Just as there are top common passwords, there is also a top common PINs list. Similarly to passwords, people usually aren’t as good at being unique as they think they are. And some people don’t even try.

David Harley initially discussed a data set of common PINs compiled by Daniel Amitay in a Virus Bulletin article called Hearing a PIN drop. Let’s jump into it.

Top 10 Common PINs

If you use one of these PINs, you need to change it immediately. Here are the top 10:

  1. 1234 (8884 occurrences)
  2. 0000 (5246 occurrences)
  3. 2580 (4753 occurrences)
  4. 1111 (3262 occurrences)
  5. 5555 (1774 occurrences)
  6. 5683 (1425 occurrences)
  7. 0852 (1221 occurrences)
  8. 2222 (1139 occurrences)
  9. 1212 (944 occurrences)
  10. 1998 (882 occurrences)

Do any of these PINs surprise you? You can see examples of:

  • Keyboard patterns
  • Identical digits
  • Simple patterns
  • Significant years
  • Dates
  • House numbers

Standard Keyboard and Keypad Layouts

If some patterns don’t make sense, consider what a keyboard layout looks like on a phone or standard lock keypad.

1 (VM)2 (abc)3 (def)
4 (ghi)5 (jkl)6 (mno)
7 (pqrs)8 (tuv)9 (wxyz)
*0 (Space)#
Standard Phone Keyboard Layout

Now, let’s look at what a standard numpad on a keyboard looks like.

0 (cont)
Ins (cont)
Standard Numpad on Keyboard

Starting to make sense, right? Let’s also consider the standard numrow above the letters on a keyboard.

1 !2 @3 #4 $5 %6 ^7 &8 *9 (0 )
Standard Numrow on Keyboard

What PINs Are Mostly Used For

PINs are mainly used for:

  • Debit card or chip and PIN credit card purchases.
  • ATM sign-in and withdrawals.
  • Digital locks, including doors and safes.
  • Phone unlock or log in.
  • Voicemail login from a cellphone or office phone through direct dial.
  • Computer login shortcuts (Windows 10 option, for example).
  • Game console logins from a controller.
  • Bank or financial service authorization.
  • Other support authorizations.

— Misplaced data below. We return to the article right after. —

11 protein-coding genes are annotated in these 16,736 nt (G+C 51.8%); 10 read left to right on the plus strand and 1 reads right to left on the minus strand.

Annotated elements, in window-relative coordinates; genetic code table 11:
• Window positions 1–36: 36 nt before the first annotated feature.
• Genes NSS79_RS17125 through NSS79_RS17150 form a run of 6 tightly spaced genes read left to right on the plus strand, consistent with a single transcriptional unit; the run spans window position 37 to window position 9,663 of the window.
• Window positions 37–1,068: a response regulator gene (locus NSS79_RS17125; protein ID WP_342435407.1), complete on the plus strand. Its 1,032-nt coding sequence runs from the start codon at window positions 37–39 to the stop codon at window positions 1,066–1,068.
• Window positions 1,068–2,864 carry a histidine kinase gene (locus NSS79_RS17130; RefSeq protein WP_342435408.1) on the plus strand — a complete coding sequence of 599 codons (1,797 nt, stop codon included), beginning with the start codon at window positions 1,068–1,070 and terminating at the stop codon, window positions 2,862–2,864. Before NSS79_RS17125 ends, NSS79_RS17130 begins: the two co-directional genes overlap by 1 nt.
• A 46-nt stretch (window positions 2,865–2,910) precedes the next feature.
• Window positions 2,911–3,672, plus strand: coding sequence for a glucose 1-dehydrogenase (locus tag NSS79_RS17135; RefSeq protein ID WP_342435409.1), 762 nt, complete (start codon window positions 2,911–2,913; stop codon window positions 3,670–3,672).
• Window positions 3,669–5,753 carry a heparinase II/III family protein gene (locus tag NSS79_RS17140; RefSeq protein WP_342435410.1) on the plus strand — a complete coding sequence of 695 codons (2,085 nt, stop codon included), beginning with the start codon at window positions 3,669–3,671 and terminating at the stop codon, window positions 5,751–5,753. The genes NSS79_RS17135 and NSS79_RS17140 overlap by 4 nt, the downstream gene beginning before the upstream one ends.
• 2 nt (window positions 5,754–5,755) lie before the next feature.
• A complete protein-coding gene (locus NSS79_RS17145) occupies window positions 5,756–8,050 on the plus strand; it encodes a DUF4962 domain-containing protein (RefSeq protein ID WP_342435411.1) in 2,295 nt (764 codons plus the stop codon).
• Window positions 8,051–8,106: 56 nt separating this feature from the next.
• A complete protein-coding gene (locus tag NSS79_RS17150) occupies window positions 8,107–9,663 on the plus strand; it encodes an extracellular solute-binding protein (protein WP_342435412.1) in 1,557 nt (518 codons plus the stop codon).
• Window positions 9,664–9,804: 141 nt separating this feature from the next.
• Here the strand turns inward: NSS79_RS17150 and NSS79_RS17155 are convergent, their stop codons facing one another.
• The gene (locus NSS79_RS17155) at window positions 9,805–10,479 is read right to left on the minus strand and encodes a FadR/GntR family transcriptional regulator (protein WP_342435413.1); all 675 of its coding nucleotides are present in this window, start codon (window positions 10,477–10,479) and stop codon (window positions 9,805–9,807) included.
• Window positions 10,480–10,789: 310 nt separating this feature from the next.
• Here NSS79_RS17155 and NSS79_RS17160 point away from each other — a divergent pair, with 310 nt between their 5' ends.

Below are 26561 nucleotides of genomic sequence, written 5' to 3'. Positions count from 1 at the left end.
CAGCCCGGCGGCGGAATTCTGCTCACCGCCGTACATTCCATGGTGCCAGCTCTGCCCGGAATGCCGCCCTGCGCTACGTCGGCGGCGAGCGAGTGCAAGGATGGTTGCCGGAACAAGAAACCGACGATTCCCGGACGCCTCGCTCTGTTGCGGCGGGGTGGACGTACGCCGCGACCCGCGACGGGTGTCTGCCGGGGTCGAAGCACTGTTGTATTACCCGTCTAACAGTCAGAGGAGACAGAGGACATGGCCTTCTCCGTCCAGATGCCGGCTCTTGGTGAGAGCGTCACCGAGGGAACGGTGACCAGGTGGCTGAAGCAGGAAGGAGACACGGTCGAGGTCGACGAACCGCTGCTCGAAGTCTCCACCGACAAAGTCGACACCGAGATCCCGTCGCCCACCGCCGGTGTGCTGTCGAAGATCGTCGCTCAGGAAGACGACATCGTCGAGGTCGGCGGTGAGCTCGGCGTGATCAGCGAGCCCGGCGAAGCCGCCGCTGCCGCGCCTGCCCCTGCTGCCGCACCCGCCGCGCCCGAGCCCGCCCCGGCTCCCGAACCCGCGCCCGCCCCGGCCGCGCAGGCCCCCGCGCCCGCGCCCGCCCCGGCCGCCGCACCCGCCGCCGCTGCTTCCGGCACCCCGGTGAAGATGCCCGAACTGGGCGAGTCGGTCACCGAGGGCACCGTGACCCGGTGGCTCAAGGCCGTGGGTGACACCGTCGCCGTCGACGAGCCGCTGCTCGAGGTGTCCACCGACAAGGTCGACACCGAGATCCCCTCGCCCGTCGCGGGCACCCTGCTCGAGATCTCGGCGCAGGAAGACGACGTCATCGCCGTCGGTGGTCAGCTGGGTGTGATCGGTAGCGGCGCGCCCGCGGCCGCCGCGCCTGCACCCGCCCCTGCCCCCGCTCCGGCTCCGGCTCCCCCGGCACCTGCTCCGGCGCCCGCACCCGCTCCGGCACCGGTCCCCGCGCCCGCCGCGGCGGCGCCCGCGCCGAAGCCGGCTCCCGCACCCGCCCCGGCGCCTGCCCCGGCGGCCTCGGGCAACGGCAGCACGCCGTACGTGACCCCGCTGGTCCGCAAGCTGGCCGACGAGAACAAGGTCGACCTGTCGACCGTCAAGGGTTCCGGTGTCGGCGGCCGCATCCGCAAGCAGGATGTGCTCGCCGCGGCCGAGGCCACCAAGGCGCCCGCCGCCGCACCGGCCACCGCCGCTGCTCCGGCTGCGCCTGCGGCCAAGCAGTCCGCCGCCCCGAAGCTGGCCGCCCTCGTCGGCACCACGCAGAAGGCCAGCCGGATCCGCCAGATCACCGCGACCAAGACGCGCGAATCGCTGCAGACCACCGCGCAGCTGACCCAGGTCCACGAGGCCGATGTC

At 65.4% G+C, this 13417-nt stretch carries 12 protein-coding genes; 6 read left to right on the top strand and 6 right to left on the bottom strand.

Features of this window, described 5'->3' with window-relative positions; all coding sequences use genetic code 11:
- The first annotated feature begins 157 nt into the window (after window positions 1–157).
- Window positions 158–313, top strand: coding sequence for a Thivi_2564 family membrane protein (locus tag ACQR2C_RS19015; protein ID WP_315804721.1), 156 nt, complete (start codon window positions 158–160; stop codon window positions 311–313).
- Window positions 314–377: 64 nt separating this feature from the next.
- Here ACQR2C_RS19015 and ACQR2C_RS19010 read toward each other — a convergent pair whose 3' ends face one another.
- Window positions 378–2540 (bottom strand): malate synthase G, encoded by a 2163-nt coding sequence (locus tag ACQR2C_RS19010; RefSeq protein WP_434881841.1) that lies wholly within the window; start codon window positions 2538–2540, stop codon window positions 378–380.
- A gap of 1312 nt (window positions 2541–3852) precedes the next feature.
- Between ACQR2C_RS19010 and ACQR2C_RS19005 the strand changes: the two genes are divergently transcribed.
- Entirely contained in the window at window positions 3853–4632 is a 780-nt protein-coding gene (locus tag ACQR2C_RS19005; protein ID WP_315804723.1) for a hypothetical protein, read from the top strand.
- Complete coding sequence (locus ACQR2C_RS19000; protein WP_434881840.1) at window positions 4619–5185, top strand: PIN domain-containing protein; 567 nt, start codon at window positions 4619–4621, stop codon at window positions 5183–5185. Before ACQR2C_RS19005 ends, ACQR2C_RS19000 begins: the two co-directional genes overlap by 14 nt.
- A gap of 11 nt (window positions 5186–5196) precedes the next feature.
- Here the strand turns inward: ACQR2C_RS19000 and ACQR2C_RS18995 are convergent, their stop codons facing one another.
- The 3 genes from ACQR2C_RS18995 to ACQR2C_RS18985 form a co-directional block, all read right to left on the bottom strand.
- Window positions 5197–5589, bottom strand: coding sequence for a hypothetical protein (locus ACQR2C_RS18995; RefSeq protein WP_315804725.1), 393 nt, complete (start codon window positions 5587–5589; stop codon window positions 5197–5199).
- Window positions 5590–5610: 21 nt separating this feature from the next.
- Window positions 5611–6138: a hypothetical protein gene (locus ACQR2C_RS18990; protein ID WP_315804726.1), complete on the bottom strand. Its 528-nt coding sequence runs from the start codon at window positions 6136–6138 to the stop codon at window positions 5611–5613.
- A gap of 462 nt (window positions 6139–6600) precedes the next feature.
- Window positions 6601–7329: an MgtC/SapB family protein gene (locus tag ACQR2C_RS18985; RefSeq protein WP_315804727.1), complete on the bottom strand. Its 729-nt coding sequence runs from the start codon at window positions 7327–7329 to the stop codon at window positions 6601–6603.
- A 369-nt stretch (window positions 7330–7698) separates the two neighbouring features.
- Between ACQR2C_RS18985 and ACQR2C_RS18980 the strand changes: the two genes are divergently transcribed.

How to Choose a More Secure PIN

If you want a more secure PIN, you should avoid being as predictable as possible. Here’s what to avoid in choosing PINs:

  • Avoid obvious keyboard patterns.
    • Avoid standard column usage:
      • First – 1470.
      • Middle 2580, 0852.
      • Third – 3690.
    • Avoid any linear sequences in either direction – 1234, 4321.
    • Avoid any single character repeated – 0000, 1111, 2222.
    • Avoid short sequences repeated – 1212.
  • Don’t use dates that are publicly available on social media.
  • Don’t choose famous mathematical sequences.
    • Pi – 3141 (3142 rounded up).
    • Fibonacci – 0112.
  • Avoid number to letter mapping that’s obvious – 6453 for Mike if your name is Mike.

Be sure to use a longer pin where possible – 5 or 6 characters (or more).

Ways to Remember Your PIN

Here are a few ways to keep your PIN fresh in your mind:

  1. Learning by rote (memorization through repetition).
  2. Remembering by visualizing the keypad patterning.
  3. Code re-use of either a non-existent PIN or pairing of unrelated unimportant accounts.
  4. Code with personal meaning, as long as it doesn’t produce an easy to guess pattern.
  5. Numbers paired with letters to prevent easily identifiable PINs.
  6. Code concealed in a phone number.

Other methods that don’t require recalling your PIN:

  1. Code written down and kept separately from the device.
  2. Code stored in the mobile phone through a notes app or vault.
  3. Code written down and kept in proximity, but not visible.
  4. Code written down but rearranged.
  5. Similarly to the last point, code notated as a transformation of the code.


The common PIN list was from a Virus Bulletin article called Hearing a PIN Drop compiled by Daniel Amitay.

If you want to read up on strategies you can use to choose and memorize PINs, look at PIN Holes: Passcode Selection Strategies by David Harley.